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  • Here's How Medicine Poisoning Can Easily Happen to Your Child

    No matter how careful we are, harm can come to our kids if we keep putting medicine in these places.
    by Leah Nemil-San Jose .
Here's How Medicine Poisoning Can Easily Happen to Your Child
PHOTO BY Pixabay
  • Kids in their exploration phase can be hilarious for a second, and then it gets terrifying really fast. You’re folding clean clothes, she’s playing with her toys on the rug, and by the time you place the folded shirt on the pambahay pile, your daughter has already climbed onto to the dining table chair. What is she doing? Trying to reach for the salt shaker that just happened to be beside your bottle of multivitamins (you placed it there to remind yourself to take it). 

    A toddler at home means extra-vigilance about where we put the medicine at home. We think we are being careful about it, but think for a moment what we often find our kids doing: rummaging in our purses and diaper bags, climbing chairs to reach tables and kitchen counters, opening refrigerator doors. These places can contain medicine, from your pain relievers to the hubby’s hypertension drugs to lolo or lola’s pills (contained in those weekly organizers that kids find attractive). Toddlers with candy in their mind can accidentally ingest any of this medicine.   

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    And it’s not just tablets and capsules. One study warns parents about where the following are stored because they can be poisonous: eye drops, diaper rash products, and vapor rub with camphor.  

    Pediatrician Sylvia Bernardino points out that everyday substances also have the potential to become dangerous if left in the hands of a child. These include cosmetic products like perfume, liquid foundation and creams, which babies and toddlers may find irresistible because of their color or shape. 

    Here’s what you can do to protect your kids at home: 

    • Vigilance can begin by going around the house and keeping any medication (including your own) and chemical substance out of sight. Store them in cabinets that the kids cannot open by themselves or high enough that they can’t reach it. 
    • Dr. Bernardino recommends avoiding putting harmful substances in containers where the original content was harmless. For instance, don’t put laundry bleach in soda bottles. 
    • If you’re going to let your kids “play” with your bag, make sure it doesn’t have any medicine. 
    • It may be convenient to place your vitamin or supplement bottles on your night stand. It isn’t a good idea if you have toddlers around. Let the other grown-ups in the house, from yaya to the grandparents, keep their own bedside tables clear of medicine as well.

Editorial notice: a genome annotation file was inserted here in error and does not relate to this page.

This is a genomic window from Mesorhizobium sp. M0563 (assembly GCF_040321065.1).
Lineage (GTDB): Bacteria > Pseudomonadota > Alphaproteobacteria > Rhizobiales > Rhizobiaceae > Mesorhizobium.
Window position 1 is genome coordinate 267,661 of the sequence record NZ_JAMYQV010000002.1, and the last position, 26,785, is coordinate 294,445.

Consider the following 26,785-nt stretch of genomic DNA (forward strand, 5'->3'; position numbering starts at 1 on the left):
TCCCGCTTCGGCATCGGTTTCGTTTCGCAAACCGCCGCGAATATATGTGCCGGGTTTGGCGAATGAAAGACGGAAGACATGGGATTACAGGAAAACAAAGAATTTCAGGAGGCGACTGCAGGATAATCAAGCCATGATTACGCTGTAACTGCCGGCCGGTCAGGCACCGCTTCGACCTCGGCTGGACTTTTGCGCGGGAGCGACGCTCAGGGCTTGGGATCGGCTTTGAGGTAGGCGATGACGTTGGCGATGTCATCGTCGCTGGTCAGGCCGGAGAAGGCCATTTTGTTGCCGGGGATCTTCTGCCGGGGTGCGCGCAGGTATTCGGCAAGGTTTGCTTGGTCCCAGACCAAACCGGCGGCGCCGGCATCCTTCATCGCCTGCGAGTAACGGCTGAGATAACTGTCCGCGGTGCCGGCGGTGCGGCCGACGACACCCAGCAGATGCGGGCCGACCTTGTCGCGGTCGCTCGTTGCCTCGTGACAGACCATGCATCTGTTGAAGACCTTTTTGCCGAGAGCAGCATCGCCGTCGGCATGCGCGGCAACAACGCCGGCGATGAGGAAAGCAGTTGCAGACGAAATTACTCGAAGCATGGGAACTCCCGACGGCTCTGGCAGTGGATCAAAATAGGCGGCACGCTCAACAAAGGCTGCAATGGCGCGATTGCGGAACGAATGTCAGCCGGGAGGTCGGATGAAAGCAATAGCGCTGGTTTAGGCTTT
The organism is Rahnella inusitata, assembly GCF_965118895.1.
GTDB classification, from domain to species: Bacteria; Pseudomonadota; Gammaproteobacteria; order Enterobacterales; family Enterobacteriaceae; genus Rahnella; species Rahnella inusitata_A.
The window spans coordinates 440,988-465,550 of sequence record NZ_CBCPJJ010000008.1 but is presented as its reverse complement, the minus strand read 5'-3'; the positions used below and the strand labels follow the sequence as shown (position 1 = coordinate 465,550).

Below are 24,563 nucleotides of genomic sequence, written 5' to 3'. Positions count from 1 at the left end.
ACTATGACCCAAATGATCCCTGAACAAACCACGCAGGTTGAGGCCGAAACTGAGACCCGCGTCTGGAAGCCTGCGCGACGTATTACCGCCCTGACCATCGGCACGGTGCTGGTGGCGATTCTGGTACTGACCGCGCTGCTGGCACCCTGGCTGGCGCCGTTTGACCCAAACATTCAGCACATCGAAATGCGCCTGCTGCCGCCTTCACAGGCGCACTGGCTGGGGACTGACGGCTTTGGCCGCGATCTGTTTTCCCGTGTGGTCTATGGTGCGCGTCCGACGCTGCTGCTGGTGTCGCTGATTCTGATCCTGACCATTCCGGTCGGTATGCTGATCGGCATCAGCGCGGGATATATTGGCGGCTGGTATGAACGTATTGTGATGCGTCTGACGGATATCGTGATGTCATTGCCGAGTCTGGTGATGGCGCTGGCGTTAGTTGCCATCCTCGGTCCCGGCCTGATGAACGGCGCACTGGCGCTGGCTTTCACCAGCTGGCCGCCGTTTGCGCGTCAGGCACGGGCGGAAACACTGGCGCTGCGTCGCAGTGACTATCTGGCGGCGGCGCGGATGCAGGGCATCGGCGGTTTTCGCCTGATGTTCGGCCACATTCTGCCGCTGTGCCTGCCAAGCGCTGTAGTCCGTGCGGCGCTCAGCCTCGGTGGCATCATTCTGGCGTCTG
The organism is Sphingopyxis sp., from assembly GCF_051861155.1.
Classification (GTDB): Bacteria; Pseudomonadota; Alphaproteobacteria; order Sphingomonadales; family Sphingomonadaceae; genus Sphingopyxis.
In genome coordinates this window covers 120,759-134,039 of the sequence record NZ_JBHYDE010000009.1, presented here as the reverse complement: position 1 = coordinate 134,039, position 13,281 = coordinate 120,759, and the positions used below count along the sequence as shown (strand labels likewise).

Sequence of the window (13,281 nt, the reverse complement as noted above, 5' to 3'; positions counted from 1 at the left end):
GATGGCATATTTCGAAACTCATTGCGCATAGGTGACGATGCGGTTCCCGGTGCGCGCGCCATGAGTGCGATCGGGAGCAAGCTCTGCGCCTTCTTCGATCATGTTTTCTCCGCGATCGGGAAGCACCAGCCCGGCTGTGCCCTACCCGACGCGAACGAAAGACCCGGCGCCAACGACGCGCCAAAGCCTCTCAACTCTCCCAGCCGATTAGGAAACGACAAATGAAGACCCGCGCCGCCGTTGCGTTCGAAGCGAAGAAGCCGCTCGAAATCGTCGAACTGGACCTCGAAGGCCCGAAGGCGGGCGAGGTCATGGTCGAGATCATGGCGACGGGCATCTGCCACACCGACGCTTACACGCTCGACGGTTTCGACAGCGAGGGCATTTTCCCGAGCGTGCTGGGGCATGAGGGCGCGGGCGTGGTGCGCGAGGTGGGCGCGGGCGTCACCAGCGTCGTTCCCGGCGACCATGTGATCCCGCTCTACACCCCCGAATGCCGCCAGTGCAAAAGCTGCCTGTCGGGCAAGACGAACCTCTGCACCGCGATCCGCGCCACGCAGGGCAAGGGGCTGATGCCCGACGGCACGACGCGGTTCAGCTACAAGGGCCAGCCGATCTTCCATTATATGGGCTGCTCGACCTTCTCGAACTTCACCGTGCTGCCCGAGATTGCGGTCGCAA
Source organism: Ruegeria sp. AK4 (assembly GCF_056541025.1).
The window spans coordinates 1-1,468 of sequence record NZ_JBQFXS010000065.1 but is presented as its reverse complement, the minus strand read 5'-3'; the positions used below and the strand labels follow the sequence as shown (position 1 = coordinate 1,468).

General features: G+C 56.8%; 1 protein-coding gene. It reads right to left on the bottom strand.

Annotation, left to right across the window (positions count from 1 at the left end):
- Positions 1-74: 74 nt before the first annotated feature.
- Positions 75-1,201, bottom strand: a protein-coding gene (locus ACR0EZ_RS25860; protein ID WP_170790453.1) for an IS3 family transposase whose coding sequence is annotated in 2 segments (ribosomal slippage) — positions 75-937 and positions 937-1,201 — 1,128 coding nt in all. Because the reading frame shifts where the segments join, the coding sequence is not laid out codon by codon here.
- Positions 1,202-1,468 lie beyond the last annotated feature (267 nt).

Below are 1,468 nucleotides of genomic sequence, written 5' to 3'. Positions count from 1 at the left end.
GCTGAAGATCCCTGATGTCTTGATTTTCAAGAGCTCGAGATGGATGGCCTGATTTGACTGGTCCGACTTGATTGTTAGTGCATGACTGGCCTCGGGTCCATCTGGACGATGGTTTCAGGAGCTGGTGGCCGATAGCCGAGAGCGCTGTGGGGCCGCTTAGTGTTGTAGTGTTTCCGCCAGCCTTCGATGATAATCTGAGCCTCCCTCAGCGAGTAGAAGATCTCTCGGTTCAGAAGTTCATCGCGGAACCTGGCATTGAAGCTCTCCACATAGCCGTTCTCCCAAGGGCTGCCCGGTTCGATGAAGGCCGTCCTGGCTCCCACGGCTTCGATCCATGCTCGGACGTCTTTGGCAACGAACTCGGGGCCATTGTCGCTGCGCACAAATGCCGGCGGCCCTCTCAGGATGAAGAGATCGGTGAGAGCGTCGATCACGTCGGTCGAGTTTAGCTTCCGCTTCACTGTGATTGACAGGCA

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    • Toddlers tend to copy grown-ups. So if you take a vitamin or medicine, have your hubby or any grown-up in the house “give” it to you. This teaches your child that medicine should only be administered by a grown-up. 
    • Don't keep any expired medicine around. If you don't need it, throw it away. 
    • Medicine poisoning can happen in dosing errors that we parents or our caregivers can easily commit. We are either giving the wrong amount (as in too much) or we’re administering the medicine too close together. So it’s important we use the dosing device that comes with the medicine (not the kitchen teaspoon), always follow the recommend dose, and stick to the schedule as prescribed. When in doubt, consult your pediatrician. 
    • Put the number of the National Poison Control and Management Center near your landline phone, on your refrigerator, or your family bulletin board if you have one. Save it on your mobile phone as well. The numbers are (+632) 524-1078 / (+63) 922-8961541. Their office is based at the Philippine General Hospital. 
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    For first aid, Dr. Bernardino recommends the following: 

    • Take the poisonous substance away from your child immediately so she doesn’t swallow more of it.
    • Get the child to spit out any of the substance that may still be in her mouth. Don’t induce vomiting; this might force the substance up through your child’s lungs or throat, which can prove more harmful.
    • If the poison is not acidic, such as an excessive amount of vitamins, Dr. Bernardino suggests giving water or milk to wash away or dilute the swallowed substance. 
    • If your child ingested a more potent substance like detergent or prescription medicine, bring her to the doctor immediately. Bring the container of the substance so that doctors can determine the harmful ingredients and administer proper treatment.
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